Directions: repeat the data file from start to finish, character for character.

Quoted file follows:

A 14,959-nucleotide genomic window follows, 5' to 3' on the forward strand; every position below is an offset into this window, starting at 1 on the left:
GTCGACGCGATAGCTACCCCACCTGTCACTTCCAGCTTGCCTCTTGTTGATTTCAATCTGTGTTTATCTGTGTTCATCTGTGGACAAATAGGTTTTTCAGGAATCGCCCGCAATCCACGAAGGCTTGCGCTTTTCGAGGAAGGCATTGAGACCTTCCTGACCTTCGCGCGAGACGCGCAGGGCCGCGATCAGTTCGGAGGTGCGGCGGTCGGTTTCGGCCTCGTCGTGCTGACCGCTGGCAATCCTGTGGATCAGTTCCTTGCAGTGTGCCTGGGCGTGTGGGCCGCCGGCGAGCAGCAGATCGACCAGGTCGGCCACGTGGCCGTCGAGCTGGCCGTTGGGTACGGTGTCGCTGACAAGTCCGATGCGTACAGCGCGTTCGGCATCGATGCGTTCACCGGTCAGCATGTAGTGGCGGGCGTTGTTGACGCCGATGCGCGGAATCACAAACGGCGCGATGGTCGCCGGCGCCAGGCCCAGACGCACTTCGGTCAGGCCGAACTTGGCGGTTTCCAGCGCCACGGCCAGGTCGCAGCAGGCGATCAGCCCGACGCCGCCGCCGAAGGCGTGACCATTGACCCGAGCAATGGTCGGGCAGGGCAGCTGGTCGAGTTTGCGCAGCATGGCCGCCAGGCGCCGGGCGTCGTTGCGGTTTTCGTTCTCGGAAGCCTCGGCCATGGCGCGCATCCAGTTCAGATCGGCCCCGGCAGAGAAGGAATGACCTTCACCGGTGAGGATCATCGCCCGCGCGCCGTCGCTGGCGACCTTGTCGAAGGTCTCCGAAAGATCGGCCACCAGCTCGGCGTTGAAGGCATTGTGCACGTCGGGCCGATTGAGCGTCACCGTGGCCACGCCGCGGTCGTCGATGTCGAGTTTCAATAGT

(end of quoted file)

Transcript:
A 14,959-nucleotide genomic window follows, 5' to 3' on the forward strand; every position below is an offset into this window, starting at 1 on the left:
GTCGACGCGATAGCTACCCCACCTGTCACTTCCAGCTTGCCTCTTGTTGATTTCAATCTGTGTTTATCTGTGTTCATCTGTGGACAAATAGGTTTTTCAGGAATCGCCCGCAATCCACGAAGGCTTGCGCTTTTCGAGGAAGGCATTGAGACCTTCCTGACCTTCGCGCGAGACGCGCAGGGCCGCGATCAGTTCGGAGGTGCGGCGGTCGGTTTCGGCCTCGTCGTGCTGACCGCTGGCAATCCTGTGGATCAGTTCCTTGCAGTGTGCCTGGGCGTGTGGGCCGCCGGCGAGCAGCAGATCGACCAGGTCGGCCACGTGGCCGTCGAGCTGGCCGTTGGGTACGGTGTCGCTGACAAGTCCGATGCGTACAGCGCGTTCGGCATCGATGCGTTCACCGGTCAGCATGTAGTGGCGGGCGTTGTTGACGCCGATGCGCGGAATCACAAACGGCGCGATGGTCGCCGGCGCCAGGCCCAGACGCACTTCGGTCAGGCCGAACTTGGCGGTTTCCAGCGCCACGGCCAGGTCGCAGCAGGCGATCAGCCCGACGCCGCCGCCGAAGGCGTGACCATTGACCCGAGCAATGGTCGGGCAGGGCAGCTGGTCGAGTTTGCGCAGCATGGCCGCCAGGCGCCGGGCGTCGTTGCGGTTTTCGTTCTCGGAAGCCTCGGCCATGGCGCGCATCCAGTTCAGATCGGCCCCGGCAGAGAAGGAATGACCTTCACCGGTGAGGATCATCGCCCGCGCGCCGTCGCTGGCGACCTTGTCGAAGGTCTCCGAAAGATCGGCCACCAGCTCGGCGTTGAAGGCATTGTGCACGTCGGGCCGATTGAGCGTCACCGTGGCCACGCCGCGGTCGTCGATGTCGAGTTTCAATAGT